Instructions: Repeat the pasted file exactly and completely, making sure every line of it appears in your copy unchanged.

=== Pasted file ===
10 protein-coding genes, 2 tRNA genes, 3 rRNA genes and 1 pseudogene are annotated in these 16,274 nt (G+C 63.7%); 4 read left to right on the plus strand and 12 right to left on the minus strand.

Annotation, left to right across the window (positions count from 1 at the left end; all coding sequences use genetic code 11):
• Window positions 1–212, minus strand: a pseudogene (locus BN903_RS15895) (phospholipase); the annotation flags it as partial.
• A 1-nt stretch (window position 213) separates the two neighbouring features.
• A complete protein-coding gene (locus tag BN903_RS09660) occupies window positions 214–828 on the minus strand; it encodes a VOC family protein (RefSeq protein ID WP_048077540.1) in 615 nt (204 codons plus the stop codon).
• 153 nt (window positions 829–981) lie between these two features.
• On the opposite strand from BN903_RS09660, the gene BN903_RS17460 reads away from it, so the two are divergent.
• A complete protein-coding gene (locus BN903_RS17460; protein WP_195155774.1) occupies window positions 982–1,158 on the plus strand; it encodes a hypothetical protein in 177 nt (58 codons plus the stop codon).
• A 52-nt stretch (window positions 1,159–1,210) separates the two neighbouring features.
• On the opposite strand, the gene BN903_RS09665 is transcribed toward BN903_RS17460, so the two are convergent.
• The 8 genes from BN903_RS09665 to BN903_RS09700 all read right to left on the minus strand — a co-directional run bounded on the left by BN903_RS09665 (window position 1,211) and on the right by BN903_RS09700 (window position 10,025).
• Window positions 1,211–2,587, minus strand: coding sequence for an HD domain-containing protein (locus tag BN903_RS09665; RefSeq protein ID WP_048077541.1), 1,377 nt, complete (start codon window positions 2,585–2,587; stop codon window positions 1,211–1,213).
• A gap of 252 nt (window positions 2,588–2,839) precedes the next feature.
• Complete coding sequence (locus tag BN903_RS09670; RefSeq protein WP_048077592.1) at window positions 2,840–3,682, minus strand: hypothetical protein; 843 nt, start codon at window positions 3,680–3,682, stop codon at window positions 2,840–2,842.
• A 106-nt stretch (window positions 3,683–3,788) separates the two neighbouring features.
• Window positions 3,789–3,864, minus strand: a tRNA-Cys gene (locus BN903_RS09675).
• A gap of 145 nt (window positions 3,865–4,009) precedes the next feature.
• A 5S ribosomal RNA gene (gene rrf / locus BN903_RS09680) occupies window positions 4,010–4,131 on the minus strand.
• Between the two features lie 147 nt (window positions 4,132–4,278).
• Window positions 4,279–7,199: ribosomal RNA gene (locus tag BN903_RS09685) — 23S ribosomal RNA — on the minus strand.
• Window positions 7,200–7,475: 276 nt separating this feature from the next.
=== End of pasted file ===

10 protein-coding genes, 2 tRNA genes, 3 rRNA genes and 1 pseudogene are annotated in these 16,274 nt (G+C 63.7%); 4 read left to right on the plus strand and 12 right to left on the minus strand.

Annotation, left to right across the window (positions count from 1 at the left end; all coding sequences use genetic code 11):
• Window positions 1–212, minus strand: a pseudogene (locus BN903_RS15895) (phospholipase); the annotation flags it as partial.
• A 1-nt stretch (window position 213) separates the two neighbouring features.
• A complete protein-coding gene (locus tag BN903_RS09660) occupies window positions 214–828 on the minus strand; it encodes a VOC family protein (RefSeq protein ID WP_048077540.1) in 615 nt (204 codons plus the stop codon).
• 153 nt (window positions 829–981) lie between these two features.
• On the opposite strand from BN903_RS09660, the gene BN903_RS17460 reads away from it, so the two are divergent.
• A complete protein-coding gene (locus BN903_RS17460; protein WP_195155774.1) occupies window positions 982–1,158 on the plus strand; it encodes a hypothetical protein in 177 nt (58 codons plus the stop codon).
• A 52-nt stretch (window positions 1,159–1,210) separates the two neighbouring features.
• On the opposite strand, the gene BN903_RS09665 is transcribed toward BN903_RS17460, so the two are convergent.
• The 8 genes from BN903_RS09665 to BN903_RS09700 all read right to left on the minus strand — a co-directional run bounded on the left by BN903_RS09665 (window position 1,211) and on the right by BN903_RS09700 (window position 10,025).
• Window positions 1,211–2,587, minus strand: coding sequence for an HD domain-containing protein (locus tag BN903_RS09665; RefSeq protein ID WP_048077541.1), 1,377 nt, complete (start codon window positions 2,585–2,587; stop codon window positions 1,211–1,213).
• A gap of 252 nt (window positions 2,588–2,839) precedes the next feature.
• Complete coding sequence (locus tag BN903_RS09670; RefSeq protein WP_048077592.1) at window positions 2,840–3,682, minus strand: hypothetical protein; 843 nt, start codon at window positions 3,680–3,682, stop codon at window positions 2,840–2,842.
• A 106-nt stretch (window positions 3,683–3,788) separates the two neighbouring features.
• Window positions 3,789–3,864, minus strand: a tRNA-Cys gene (locus BN903_RS09675).
• A gap of 145 nt (window positions 3,865–4,009) precedes the next feature.
• A 5S ribosomal RNA gene (gene rrf / locus BN903_RS09680) occupies window positions 4,010–4,131 on the minus strand.
• Between the two features lie 147 nt (window positions 4,132–4,278).
• Window positions 4,279–7,199: ribosomal RNA gene (locus tag BN903_RS09685) — 23S ribosomal RNA — on the minus strand.
• Window positions 7,200–7,475: 276 nt separating this feature from the next.